Damian Williams, the United States Attorney for the Southern District of New York, announced that restaurateur BESIM KUKAJ pled guilty today to bank fraud conspiracy and making interstate threats. KUKAJ pled guilty before U.S. District Judge Andrew L. Carter.
U.S. Attorney Damian Williams said: “As he admitted in court today, Besim Kukaj conspired with others to try to secure more than $3.5 million dollars in government-backed loans intended for businesses devastated by the COVID-19 pandemic. Kukaj told banks that his restaurants operated with dozens of employees, when in fact he employed far fewer people. These brazen lies tricked banks into sending him approximately $1.5 million in loans. Even after his arrest, Kukaj continued to submit false loan applications. Kukaj now faces the possibility of a significant term of incarceration for these serious crimes.”
According to the allegations contained in filings in Manhattan federal court:
The Coronavirus Aid, Relief, and Economic Security (“CARES”) Act is a federal law enacted on March 29, 2020, designed to provide emergency financial assistance to the millions of Americans who are suffering the economic effects caused by the COVID-19 pandemic. One source of relief provided by the CARES Act was the authorization of hundreds of billions of dollars in forgivable loans to small businesses for job retention and certain other expenses through the Small Business Administration’s Paycheck Protection Program (“PPP”). Pursuant to the CARES Act, the amount of PPP funds a business is eligible to receive is determined by the number of employees employed by the business and their average payroll costs. Businesses applying for a PPP loan must provide documentation to confirm that they have previously paid employees the compensation represented in the loan application.
From at least in or about April 2020 through at least in or about July 2020, KUKAJ, working with others, submitted applications for PPP loans to multiple banks on behalf of various restaurants KUKAJ or a relative of his owned. He did so on behalf of restaurants that were no longer operating or that had far fewer employees than were listed on the PPP loans. In total, KUKAJ and his co-conspirators applied for dozens of PPP loans, totaling approximately $3.9 million, from numerous financial institutions, using many different corporate entities, and they successfully received at least $1.5 million in PPP loans. KUKAJ was arrested in October 2020 and charged with bank fraud conspiracy and later indicted for the same charges in December 2020. He was released on pretrial release pursuant to an order that notified him of the potential effect of committing a criminal offense while on pretrial release.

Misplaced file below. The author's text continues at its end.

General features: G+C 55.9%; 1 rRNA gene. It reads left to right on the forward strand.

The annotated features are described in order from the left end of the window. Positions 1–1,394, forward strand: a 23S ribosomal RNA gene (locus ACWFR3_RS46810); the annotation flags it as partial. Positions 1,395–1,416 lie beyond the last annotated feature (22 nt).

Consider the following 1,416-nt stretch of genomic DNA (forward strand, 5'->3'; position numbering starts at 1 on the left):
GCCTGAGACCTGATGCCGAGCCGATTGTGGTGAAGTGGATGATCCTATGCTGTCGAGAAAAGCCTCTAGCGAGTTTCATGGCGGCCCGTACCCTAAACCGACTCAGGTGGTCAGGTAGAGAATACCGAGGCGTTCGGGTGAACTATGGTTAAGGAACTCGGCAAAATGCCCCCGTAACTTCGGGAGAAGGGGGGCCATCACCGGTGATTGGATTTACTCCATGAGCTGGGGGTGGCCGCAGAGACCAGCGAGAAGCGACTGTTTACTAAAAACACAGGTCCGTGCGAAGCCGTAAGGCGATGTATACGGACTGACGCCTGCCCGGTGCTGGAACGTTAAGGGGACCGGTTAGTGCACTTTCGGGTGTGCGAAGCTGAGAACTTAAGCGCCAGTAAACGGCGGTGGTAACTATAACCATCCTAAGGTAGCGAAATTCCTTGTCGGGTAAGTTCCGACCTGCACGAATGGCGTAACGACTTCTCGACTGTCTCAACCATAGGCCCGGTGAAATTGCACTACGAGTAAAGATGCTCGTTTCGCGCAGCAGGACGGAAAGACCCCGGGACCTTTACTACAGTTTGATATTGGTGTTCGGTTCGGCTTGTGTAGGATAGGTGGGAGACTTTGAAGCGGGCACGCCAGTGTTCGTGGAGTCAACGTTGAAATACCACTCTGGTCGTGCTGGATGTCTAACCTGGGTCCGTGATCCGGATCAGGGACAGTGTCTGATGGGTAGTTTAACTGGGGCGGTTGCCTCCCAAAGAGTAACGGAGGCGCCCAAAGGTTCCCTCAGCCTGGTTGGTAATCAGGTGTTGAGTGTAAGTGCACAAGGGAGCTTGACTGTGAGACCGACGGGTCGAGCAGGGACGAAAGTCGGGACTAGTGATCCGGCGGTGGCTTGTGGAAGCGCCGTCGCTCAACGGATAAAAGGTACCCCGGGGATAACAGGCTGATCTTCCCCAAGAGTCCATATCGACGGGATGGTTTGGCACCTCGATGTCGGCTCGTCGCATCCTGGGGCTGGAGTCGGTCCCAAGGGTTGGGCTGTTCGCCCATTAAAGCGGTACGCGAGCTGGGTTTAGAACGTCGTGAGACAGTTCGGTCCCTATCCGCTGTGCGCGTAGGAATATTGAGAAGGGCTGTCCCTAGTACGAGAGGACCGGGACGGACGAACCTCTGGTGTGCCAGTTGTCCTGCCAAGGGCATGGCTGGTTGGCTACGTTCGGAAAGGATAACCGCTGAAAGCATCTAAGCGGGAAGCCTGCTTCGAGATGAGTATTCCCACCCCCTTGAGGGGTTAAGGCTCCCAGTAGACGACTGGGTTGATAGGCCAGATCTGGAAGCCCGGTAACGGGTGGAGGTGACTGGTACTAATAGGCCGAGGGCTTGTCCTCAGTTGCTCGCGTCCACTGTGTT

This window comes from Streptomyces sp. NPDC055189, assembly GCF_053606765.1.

In January 2021, however, KUKAJ filed another false loan application for one of the same restaurants he had previously filed a false application for in July 2020. The same month, KUKAJ also requested PPP loans for six businesses he owned and submitted false documentation about each of the six businesses. These January 2021 applications and requests were not funded by the banks to whom he submitted the false paperwork.
Separately, on November 6, 2019, at the urging of KUKAJ, a co-conspirator of his placed a telephone call, which traveled in interstate commerce, to a victim, during which call the co-conspirator threatened physical violence against the victim. KUKAJ instructed his co-conspirator to place this call because KUKAJ owed money to the victim.
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KUKAJ, 42, of New Jersey, pled guilty to one count of conspiracy to commit bank fraud, which carries a maximum sentence of 40 years in prison, and one count of making interstate threats, which carries a maximum sentence of five years in prison. Under the terms of his plea agreement, KUKAJ also agreed to pay forfeiture in the amount of $1,500,000.
The maximum potential sentences in this case are prescribed by Congress and are provided here for informational purposes only, as any sentencing of the defendant will be determined by the judge. KUKAJ is scheduled to be sentenced by Judge Carter on March 9, 2023, at 2:00 p.m.
Mr. Williams praised the outstanding work of FBI New York’s Balkans and Middle East Organized Crime Squad, as well as the Small Business Administration Office of the Inspector General, the Social Security Administration Office of the Inspector General, and the New York State Liquor Authority for their investigative efforts and ongoing support and assistance with the case.
The prosecution of this case is being overseen by the Office’s Money Laundering and Transnational Criminal Enterprises Unit. Assistant United States Attorneys Samuel L. Raymond and David R. Felton are in charge of the case.